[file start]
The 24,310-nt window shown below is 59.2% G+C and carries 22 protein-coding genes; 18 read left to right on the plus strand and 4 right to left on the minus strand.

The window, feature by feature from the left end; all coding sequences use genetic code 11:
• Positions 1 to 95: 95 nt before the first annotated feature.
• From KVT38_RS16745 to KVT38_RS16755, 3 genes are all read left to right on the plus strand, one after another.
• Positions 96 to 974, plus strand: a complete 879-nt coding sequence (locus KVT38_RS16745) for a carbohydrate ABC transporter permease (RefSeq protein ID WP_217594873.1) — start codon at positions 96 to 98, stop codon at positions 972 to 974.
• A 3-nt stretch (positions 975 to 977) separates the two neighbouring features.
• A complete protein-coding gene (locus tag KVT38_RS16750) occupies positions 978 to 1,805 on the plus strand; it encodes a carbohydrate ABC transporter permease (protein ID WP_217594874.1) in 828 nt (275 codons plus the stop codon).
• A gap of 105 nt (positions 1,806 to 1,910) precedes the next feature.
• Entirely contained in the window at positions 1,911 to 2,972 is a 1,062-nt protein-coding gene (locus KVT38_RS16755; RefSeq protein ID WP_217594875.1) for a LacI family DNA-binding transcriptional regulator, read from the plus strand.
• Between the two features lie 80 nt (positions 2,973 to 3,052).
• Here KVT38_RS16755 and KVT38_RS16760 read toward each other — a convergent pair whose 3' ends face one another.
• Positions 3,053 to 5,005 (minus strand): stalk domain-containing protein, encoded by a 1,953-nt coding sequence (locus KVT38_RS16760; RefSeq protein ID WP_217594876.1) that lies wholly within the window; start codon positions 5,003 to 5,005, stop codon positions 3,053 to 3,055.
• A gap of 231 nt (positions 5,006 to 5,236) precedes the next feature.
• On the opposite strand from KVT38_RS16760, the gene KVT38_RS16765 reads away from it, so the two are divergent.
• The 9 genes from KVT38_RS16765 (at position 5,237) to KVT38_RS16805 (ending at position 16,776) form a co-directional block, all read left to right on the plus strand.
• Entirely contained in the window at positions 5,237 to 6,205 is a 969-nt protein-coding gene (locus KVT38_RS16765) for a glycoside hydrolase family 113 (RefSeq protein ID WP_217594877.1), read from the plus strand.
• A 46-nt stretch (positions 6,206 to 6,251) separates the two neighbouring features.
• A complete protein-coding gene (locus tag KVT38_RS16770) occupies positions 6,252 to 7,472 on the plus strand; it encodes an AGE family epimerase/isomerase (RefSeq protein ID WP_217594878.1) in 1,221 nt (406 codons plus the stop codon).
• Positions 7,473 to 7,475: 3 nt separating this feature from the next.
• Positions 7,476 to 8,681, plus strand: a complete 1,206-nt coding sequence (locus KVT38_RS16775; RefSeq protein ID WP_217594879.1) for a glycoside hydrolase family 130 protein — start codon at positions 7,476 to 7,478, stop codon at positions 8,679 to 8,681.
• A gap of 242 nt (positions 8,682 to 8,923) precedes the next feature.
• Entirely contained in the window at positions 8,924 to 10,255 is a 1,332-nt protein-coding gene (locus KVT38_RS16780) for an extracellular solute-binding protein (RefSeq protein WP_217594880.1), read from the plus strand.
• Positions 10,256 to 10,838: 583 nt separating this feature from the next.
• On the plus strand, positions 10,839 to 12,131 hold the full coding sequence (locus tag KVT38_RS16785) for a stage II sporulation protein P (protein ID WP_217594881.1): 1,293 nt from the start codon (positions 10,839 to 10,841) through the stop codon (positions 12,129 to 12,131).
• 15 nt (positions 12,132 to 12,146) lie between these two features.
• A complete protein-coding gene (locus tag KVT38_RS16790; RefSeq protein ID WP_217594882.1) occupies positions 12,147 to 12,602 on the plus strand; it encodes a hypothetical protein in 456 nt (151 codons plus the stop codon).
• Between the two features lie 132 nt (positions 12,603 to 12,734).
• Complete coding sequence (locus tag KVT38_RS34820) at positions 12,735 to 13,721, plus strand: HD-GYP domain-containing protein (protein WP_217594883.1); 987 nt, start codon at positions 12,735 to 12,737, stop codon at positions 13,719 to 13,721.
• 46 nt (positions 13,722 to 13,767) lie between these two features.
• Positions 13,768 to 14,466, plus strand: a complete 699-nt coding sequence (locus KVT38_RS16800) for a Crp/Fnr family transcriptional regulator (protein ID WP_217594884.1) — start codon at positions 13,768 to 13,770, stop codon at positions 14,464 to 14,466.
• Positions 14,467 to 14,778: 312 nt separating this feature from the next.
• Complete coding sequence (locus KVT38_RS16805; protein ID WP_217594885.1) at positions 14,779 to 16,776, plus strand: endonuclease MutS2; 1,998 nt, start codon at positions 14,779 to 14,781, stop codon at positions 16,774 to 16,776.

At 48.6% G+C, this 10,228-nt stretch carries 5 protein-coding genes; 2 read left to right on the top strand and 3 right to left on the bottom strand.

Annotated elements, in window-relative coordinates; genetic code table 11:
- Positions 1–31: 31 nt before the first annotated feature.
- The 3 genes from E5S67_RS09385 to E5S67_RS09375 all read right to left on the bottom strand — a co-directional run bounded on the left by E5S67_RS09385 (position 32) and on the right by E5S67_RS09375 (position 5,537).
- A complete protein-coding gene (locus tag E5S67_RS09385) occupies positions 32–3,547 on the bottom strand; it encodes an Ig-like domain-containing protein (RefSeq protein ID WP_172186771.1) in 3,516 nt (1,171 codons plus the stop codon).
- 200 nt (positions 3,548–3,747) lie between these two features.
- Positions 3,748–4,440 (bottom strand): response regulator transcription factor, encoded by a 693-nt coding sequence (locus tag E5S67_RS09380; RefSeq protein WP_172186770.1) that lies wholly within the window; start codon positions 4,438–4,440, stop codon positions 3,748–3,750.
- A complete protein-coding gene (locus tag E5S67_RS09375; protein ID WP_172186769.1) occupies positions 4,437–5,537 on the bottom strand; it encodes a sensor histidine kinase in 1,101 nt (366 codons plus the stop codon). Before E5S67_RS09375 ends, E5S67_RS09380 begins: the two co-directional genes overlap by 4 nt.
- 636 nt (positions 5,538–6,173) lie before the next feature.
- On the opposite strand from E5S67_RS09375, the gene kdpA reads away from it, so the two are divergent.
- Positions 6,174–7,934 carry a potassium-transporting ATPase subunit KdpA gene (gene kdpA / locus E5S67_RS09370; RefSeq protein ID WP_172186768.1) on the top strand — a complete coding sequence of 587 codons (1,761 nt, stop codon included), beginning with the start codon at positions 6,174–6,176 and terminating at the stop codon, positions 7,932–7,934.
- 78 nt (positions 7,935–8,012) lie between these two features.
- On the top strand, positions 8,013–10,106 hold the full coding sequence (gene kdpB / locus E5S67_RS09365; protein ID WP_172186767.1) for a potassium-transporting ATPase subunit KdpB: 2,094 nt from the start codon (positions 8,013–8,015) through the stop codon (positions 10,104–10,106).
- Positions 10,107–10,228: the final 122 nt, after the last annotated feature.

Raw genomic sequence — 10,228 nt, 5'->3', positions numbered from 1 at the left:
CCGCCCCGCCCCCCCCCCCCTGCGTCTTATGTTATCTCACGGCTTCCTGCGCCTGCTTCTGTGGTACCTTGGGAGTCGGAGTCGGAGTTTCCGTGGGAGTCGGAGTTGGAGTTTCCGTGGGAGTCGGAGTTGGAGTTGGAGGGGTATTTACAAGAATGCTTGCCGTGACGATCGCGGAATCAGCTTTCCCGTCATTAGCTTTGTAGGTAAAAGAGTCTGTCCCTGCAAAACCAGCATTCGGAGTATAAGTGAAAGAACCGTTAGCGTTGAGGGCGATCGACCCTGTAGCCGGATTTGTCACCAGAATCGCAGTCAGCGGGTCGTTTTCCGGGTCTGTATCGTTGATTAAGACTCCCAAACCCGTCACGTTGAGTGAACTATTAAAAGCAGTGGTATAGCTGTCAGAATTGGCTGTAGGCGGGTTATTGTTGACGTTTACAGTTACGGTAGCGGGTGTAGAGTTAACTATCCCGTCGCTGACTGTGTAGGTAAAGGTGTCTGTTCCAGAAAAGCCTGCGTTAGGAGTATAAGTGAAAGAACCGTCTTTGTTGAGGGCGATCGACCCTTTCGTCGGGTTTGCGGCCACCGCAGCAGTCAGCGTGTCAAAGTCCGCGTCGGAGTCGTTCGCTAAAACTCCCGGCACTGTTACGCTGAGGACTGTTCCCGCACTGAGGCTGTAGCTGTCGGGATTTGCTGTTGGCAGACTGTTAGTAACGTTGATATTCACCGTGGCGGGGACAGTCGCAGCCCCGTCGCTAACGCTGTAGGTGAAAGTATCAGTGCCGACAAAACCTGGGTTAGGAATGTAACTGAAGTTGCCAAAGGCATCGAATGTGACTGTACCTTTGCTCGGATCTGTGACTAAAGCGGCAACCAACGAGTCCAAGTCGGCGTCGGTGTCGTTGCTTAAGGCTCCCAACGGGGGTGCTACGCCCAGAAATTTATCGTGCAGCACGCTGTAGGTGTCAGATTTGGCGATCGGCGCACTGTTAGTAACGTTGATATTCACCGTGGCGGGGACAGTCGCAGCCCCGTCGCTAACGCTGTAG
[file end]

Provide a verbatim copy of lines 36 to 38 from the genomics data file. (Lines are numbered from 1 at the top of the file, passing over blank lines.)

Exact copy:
- The 3 genes from E5S67_RS09385 to E5S67_RS09375 all read right to left on the bottom strand — a co-directional run bounded on the left by E5S67_RS09385 (position 32) and on the right by E5S67_RS09375 (position 5,537).
- A complete protein-coding gene (locus tag E5S67_RS09385) occupies positions 32–3,547 on the bottom strand; it encodes an Ig-like domain-containing protein (RefSeq protein ID WP_172186771.1) in 3,516 nt (1,171 codons plus the stop codon).
- 200 nt (positions 3,548–3,747) lie between these two features.